This is according to ONE’s 2014 DATA report titled, ‘Financing Africa’s Future: The Fight Against Poverty’, which stated that governments of both rich and poor countries must urgently address shortfalls to ensure the very poorest people are at the heart of the drive against poverty.
“First and foremost, public spending by African governments should be targeted towards the fight against poverty,” said Sipho Moyo, Africa executive director at the ONE campaign.
“In this regard, spending on agriculture is critically important for unlocking value chains, thus creating decent jobs and viable business opportunities, helping to secure a future for millions through inclusive economic growth.”
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Moyo further stated that the need to increase public investments to build resilient health systems that will save lives and help countries prevent crises, such as the Ebola outbreak devastating West Africa, is equally important.
DONORS FAILING TO MEET THEIR AID-TO-AFRICA PLEDGES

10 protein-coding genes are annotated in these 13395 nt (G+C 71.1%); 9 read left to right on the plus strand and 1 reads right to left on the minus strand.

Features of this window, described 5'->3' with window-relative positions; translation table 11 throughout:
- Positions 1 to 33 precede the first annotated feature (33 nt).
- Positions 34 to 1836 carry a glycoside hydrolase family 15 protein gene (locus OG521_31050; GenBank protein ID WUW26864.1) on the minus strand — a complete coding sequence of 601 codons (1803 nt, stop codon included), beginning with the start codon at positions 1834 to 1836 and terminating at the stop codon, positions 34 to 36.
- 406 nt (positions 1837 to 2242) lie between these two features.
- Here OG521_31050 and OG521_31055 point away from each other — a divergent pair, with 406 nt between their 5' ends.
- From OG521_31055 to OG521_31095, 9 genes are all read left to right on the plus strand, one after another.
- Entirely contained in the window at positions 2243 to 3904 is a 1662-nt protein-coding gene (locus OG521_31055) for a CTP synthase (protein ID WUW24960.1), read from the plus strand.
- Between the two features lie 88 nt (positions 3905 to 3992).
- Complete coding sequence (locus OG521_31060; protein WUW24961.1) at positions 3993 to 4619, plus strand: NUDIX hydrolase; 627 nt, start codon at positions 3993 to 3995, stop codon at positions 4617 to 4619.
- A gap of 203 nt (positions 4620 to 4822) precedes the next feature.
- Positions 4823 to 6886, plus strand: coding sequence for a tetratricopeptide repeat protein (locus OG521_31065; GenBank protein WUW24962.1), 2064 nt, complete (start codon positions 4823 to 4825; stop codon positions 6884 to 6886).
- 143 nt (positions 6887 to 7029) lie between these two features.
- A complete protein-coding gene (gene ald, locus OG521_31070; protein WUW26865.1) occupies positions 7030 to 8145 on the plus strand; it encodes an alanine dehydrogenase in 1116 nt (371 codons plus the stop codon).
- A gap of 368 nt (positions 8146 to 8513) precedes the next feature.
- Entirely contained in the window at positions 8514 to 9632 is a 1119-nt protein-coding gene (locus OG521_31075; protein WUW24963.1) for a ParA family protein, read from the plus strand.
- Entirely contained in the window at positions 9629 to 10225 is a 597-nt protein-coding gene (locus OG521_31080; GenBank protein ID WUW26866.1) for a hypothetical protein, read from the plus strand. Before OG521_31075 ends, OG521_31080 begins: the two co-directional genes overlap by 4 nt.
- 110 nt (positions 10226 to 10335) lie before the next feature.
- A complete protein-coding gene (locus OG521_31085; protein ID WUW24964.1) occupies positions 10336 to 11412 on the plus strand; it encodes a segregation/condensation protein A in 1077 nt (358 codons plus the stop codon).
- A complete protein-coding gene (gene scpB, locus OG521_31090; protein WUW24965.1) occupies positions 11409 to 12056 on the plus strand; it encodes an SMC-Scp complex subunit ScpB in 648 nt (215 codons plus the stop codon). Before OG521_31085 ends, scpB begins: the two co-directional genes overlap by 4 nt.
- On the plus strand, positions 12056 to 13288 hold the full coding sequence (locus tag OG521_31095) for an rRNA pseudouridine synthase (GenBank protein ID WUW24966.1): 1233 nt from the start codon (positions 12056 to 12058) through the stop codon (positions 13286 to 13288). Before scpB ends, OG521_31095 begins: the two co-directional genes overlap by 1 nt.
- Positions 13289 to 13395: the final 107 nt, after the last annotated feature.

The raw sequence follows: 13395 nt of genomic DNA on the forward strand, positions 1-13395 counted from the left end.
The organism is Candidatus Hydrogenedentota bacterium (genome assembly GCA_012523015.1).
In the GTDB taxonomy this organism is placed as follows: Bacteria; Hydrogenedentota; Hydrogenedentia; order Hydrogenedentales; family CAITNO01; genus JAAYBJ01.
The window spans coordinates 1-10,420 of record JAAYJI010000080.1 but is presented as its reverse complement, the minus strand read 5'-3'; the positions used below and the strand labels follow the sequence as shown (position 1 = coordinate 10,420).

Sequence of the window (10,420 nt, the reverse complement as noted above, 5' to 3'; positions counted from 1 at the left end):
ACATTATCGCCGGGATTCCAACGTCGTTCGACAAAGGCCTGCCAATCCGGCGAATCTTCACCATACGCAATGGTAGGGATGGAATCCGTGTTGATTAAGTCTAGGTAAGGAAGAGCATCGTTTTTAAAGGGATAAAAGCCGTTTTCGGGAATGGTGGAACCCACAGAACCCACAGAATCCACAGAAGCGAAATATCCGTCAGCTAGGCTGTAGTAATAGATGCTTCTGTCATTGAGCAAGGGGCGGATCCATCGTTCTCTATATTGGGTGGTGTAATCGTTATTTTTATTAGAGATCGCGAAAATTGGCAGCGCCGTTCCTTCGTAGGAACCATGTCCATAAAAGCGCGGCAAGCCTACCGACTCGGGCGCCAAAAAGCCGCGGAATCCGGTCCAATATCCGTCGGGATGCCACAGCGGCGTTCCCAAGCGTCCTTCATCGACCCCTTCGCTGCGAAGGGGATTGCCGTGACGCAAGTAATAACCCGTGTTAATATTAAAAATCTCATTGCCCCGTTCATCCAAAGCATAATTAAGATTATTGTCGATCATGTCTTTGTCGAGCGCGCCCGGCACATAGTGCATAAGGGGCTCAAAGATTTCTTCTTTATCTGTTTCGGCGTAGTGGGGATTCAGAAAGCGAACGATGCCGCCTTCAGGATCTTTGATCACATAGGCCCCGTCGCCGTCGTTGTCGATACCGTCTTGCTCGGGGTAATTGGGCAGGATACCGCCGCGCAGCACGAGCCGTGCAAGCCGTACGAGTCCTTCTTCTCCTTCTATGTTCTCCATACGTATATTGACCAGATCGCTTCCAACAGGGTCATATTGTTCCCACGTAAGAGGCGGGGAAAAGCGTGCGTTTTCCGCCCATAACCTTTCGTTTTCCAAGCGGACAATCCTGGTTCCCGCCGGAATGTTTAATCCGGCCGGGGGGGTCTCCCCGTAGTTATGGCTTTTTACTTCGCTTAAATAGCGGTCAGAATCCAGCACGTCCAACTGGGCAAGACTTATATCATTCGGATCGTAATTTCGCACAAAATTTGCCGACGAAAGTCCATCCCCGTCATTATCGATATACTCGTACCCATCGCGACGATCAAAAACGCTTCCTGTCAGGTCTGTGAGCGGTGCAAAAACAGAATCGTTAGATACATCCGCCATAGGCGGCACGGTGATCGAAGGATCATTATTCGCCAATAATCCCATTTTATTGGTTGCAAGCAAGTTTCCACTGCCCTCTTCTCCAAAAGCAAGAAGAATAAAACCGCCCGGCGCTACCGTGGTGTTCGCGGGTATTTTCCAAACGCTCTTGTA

However, the onus is on African countries as well as those abroad with the report also showing that the majority of donors failed to deliver on their financial commitments.
“Important progress has been made – the proportion of people living on less than 1.25 dollars a day has halved in the last 20 years. Yet with a new blueprint for development on the horizon in 2015, leaders risk losing a historic opportunity to end extreme poverty by 2030,” the report said.
“Although some governments deserve praise for stepping up aid efforts – such as the UK, Japan, Germany, and Norway – other countries, including France, Canada, Australia and the Netherlands, showed marked declines.”
The report indicated that, collectively, the European Union fell short on its aid commitments by 52.5 billion dollars in 2013.
It also stated that only one third of life-saving aid goes to least developed countries and that increasing this amount to 50 per cent would see an additional 22 billion dollars reach the most vulnerable people.
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Sara Harcourt, policy director of research and publications for ONE, and an author of the report, said, “Next year, we want world leaders to agree an ambitious and inspiring set of development goals that deliver for the very poorest.”
“We need an equally ambitious plan to finance them. Both donor and African countries must play an equal part in meeting their commitments and empowering those on the frontlines of poverty,” she added.
According to international campaigning and advocacy organisation, 2015 is an opportunity to deliver for the very poorest and most vulnerable, and to help developing nations transform their economies so that citizens everywhere can lead their lives with dignity.